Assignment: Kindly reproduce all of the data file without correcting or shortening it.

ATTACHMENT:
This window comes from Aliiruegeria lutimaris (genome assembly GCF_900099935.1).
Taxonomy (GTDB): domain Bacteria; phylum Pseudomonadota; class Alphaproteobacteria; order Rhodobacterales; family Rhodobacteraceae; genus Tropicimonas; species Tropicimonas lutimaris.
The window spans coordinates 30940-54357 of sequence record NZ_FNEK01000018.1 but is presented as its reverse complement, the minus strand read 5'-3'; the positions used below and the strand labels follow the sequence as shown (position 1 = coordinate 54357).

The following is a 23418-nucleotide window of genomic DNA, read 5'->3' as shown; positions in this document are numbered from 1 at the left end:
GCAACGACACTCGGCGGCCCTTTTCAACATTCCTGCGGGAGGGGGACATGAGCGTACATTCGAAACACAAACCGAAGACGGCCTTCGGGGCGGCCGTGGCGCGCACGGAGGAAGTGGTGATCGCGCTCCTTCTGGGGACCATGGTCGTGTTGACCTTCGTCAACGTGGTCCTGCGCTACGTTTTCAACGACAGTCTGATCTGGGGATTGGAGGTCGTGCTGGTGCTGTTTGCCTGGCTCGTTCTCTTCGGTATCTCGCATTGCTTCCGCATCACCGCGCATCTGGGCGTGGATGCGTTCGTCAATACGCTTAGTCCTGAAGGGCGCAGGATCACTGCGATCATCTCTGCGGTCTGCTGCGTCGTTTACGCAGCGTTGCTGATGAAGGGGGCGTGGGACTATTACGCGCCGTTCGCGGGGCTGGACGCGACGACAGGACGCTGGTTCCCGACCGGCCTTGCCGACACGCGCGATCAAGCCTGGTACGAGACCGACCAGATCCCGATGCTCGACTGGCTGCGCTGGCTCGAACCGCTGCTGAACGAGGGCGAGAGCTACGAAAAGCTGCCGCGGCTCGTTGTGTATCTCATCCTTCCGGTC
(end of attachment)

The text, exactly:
This window comes from Aliiruegeria lutimaris (genome assembly GCF_900099935.1).
Taxonomy (GTDB): domain Bacteria; phylum Pseudomonadota; class Alphaproteobacteria; order Rhodobacterales; family Rhodobacteraceae; genus Tropicimonas; species Tropicimonas lutimaris.
The window spans coordinates 30940-54357 of sequence record NZ_FNEK01000018.1 but is presented as its reverse complement, the minus strand read 5'-3'; the positions used below and the strand labels follow the sequence as shown (position 1 = coordinate 54357).

The following is a 23418-nucleotide window of genomic DNA, read 5'->3' as shown; positions in this document are numbered from 1 at the left end:
GCAACGACACTCGGCGGCCCTTTTCAACATTCCTGCGGGAGGGGGACATGAGCGTACATTCGAAACACAAACCGAAGACGGCCTTCGGGGCGGCCGTGGCGCGCACGGAGGAAGTGGTGATCGCGCTCCTTCTGGGGACCATGGTCGTGTTGACCTTCGTCAACGTGGTCCTGCGCTACGTTTTCAACGACAGTCTGATCTGGGGATTGGAGGTCGTGCTGGTGCTGTTTGCCTGGCTCGTTCTCTTCGGTATCTCGCATTGCTTCCGCATCACCGCGCATCTGGGCGTGGATGCGTTCGTCAATACGCTTAGTCCTGAAGGGCGCAGGATCACTGCGATCATCTCTGCGGTCTGCTGCGTCGTTTACGCAGCGTTGCTGATGAAGGGGGCGTGGGACTATTACGCGCCGTTCGCGGGGCTGGACGCGACGACAGGACGCTGGTTCCCGACCGGCCTTGCCGACACGCGCGATCAAGCCTGGTACGAGACCGACCAGATCCCGATGCTCGACTGGCTGCGCTGGCTCGAACCGCTGCTGAACGAGGGCGAGAGCTACGAAAAGCTGCCGCGGCTCGTTGTGTATCTCATCCTTCCGGTC